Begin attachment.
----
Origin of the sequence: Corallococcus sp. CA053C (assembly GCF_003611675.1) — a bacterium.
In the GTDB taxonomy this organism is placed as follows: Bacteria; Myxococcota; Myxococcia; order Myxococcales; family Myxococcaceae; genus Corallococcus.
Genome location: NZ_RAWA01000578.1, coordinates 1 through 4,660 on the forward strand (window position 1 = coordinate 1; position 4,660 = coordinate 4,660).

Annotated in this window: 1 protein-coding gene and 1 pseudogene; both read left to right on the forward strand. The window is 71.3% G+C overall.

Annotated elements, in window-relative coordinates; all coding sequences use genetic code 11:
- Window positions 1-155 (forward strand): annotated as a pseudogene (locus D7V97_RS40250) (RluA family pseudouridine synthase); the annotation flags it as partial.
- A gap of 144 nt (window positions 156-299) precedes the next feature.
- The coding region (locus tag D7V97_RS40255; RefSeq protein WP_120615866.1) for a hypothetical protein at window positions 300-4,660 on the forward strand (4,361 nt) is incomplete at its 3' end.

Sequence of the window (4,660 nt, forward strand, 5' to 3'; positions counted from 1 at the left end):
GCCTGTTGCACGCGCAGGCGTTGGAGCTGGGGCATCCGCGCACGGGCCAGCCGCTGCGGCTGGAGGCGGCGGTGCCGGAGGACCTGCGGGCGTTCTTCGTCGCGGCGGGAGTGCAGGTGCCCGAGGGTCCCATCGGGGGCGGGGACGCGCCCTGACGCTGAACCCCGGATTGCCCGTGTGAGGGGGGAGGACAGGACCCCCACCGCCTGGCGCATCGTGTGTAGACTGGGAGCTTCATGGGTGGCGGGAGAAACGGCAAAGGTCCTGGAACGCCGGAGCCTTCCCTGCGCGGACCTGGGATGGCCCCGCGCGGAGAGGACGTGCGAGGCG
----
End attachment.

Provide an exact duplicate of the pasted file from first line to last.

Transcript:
Origin of the sequence: Corallococcus sp. CA053C (assembly GCF_003611675.1) — a bacterium.
In the GTDB taxonomy this organism is placed as follows: Bacteria; Myxococcota; Myxococcia; order Myxococcales; family Myxococcaceae; genus Corallococcus.
Genome location: NZ_RAWA01000578.1, coordinates 1 through 4,660 on the forward strand (window position 1 = coordinate 1; position 4,660 = coordinate 4,660).

Annotated in this window: 1 protein-coding gene and 1 pseudogene; both read left to right on the forward strand. The window is 71.3% G+C overall.

Annotated elements, in window-relative coordinates; all coding sequences use genetic code 11:
- Window positions 1-155 (forward strand): annotated as a pseudogene (locus D7V97_RS40250) (RluA family pseudouridine synthase); the annotation flags it as partial.
- A gap of 144 nt (window positions 156-299) precedes the next feature.
- The coding region (locus tag D7V97_RS40255; RefSeq protein WP_120615866.1) for a hypothetical protein at window positions 300-4,660 on the forward strand (4,361 nt) is incomplete at its 3' end.

Sequence of the window (4,660 nt, forward strand, 5' to 3'; positions counted from 1 at the left end):
GCCTGTTGCACGCGCAGGCGTTGGAGCTGGGGCATCCGCGCACGGGCCAGCCGCTGCGGCTGGAGGCGGCGGTGCCGGAGGACCTGCGGGCGTTCTTCGTCGCGGCGGGAGTGCAGGTGCCCGAGGGTCCCATCGGGGGCGGGGACGCGCCCTGACGCTGAACCCCGGATTGCCCGTGTGAGGGGGGAGGACAGGACCCCCACCGCCTGGCGCATCGTGTGTAGACTGGGAGCTTCATGGGTGGCGGGAGAAACGGCAAAGGTCCTGGAACGCCGGAGCCTTCCCTGCGCGGACCTGGGATGGCCCCGCGCGGAGAGGACGTGCGAGGCG